Not all companies are created equal but most manage to keep their inflation-adjusted earnings growing even in inflationary periods. You would be hard-pressed to find too many other assets that can do as well as stocks can during inflationary periods. Even the much vaunted commodities will correct hard--50% drop is not unusual--and leave you questioning your returns. The only thing that can beat stocks is gold but, contrary to what goldbugs say, it requires precise timing (look at the almost 20% drop in gold or 40% drop in silver within the last two months--such a move would be a major crash for broad market stocks but is nothing unusual for precious metals.)

The risk for investors, though, is that the market will start discounting stocks using lower inflation-adjusted returns during inflationary periods. Even if stocks will outperform most other assets during inflationary periods, stocks with rosy built-in projections will get re-priced.

Contracting Profit Margins A Greater Threat

The biggest threat to stocks right now is not inflation but the unsustainably high corporate profit margins. Many stock-market investors don't realize that most of the profits over the last 5 years has been accumulating to businesses and this will likely reverse. Warren Buffett also alluded to this a few years ago when he referenced a chart showing corporate profits as a percent of GDP (refer to this post from Rational Angle for some past views from Buffett.) It is a certainty in my eyes that corporate profits as a percent of GDP will decline in the future. So be prepared for it! On top of bogus profits--such as "profits" from subprime loans to people who clearly were never going to pay them back--dissapearing, the most likely way corporate profits will decline is with higher taxes.

A future Democratic Presidential administration under Barack Obama will likely reverse the so-called tax-cuts for the wealthy (some of these cuts never should have been enacted in the first place.) A John McCain administration likely won't immediately reverse the massive Bush tax cuts but will still increase taxes in my view. The US government deficit is getting totally out of control and hence I think taxes will be raised regardless of who is drawing up policy (cutting some inefficient branches of the government or war spending is the ideal route but that ain't happening.)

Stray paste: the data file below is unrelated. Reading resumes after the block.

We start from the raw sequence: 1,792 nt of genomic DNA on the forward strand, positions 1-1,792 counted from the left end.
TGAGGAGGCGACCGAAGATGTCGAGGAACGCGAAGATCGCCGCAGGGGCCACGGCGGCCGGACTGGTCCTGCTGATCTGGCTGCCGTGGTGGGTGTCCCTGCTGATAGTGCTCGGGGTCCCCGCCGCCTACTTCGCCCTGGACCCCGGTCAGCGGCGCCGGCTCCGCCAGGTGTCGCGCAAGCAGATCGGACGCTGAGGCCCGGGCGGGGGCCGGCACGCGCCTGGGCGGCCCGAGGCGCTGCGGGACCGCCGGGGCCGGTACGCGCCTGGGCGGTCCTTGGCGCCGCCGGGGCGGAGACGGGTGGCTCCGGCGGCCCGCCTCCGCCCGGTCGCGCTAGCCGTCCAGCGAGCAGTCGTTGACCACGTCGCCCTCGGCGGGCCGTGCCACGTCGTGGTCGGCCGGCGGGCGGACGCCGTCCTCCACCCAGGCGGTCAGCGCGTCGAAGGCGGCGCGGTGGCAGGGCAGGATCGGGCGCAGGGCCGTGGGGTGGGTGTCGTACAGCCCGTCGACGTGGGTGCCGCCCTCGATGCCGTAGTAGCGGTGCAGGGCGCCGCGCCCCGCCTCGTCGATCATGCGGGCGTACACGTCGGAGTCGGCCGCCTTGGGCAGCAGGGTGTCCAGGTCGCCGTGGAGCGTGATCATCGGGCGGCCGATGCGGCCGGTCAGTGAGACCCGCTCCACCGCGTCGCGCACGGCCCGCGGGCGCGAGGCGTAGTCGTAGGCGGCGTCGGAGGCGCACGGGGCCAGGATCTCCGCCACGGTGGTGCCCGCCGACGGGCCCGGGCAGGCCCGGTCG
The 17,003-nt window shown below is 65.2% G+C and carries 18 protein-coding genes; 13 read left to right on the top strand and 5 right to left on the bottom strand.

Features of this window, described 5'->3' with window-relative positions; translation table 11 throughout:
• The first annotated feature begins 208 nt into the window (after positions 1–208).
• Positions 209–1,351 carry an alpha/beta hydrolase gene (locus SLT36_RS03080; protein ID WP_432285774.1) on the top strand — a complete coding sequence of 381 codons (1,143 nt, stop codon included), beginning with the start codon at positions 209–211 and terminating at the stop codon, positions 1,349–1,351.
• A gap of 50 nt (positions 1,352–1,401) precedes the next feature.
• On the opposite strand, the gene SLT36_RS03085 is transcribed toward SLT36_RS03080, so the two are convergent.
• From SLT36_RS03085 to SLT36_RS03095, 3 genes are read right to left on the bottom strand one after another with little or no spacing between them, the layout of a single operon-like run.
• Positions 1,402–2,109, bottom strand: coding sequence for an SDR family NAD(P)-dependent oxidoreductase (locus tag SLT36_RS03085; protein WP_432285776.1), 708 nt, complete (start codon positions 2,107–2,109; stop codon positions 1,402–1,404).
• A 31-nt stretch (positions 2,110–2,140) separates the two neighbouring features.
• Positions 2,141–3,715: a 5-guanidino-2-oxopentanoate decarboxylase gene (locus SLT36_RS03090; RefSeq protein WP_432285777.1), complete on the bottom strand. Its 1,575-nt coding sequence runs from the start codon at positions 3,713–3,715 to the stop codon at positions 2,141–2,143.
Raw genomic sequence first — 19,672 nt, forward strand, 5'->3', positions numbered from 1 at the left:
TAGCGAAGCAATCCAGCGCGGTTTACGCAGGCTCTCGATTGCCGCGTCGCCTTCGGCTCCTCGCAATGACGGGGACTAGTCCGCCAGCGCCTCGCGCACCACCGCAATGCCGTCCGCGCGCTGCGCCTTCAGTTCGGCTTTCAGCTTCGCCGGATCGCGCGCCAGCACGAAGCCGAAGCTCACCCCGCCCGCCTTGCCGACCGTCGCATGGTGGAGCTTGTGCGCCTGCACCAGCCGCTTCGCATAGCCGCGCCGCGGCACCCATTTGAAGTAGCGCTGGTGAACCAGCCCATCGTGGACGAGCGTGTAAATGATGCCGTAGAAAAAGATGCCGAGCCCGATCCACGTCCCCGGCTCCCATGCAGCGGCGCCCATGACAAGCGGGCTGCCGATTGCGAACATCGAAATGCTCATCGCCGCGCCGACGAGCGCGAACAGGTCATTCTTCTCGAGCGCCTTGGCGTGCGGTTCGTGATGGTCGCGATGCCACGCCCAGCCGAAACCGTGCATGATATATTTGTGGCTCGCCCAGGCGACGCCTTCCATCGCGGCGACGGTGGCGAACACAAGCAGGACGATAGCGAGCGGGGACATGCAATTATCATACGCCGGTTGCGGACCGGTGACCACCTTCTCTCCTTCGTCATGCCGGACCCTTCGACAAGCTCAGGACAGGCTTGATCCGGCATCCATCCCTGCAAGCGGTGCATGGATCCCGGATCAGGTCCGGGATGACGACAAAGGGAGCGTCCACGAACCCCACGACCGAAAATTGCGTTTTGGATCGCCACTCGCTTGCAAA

Anyway, the market will likely discount stocks (downward) when profit margins contract. If you are a contrarian or a value investor buying with a big margin of safety, this won't have a big impact; but if you are buying close to market valuations, it will likely be a bigger issue than inflation.

(NOTE: Everything I say here applies to developed stock markets and USA/Canada in particular. Developing markets are totally different, with inflation being a huge problem almost at all times. Far more businesses in developing countries will have problems earning above inflation than in developed countries. It is much harder to pass down prices due to price controls, price ceilings, etc.)

Friday, August 15, 2008 8 comments ++[ CLICK TO COMMENT ]++

Georgia: Nationalism & Saakashvili's Incompetence

UPDATE (Aug 16 12:08 PM): Mark Mackinnon of The Globe & Mail wrote, what I consider, an excellent piece on the blunder by Saakashvili. It parallels my thinking and questions the whole motive behind the Georgian president's move. Make no mistake; there are no righteous heroes in this conflict but I think the worst move came from the Georgian government.

UPDATE (Aug 16 12:12 PM):One point for any investor reading this... It may be obvious already but if you are a shareholder or a potential shareholder of BP, it is worth noting how much their fate has taken a turn for the worst. I always thought of BP a supermajor who is widely diversified but it seems that they have most of their future tied up in either Russia or Central Asia. The disputed TNK-BP operation in Russia is something like 25% of their reserves (or something like that); and they are also a big backer of the Baku-Tbilisi-Ceyhan pipeline running through Georgia.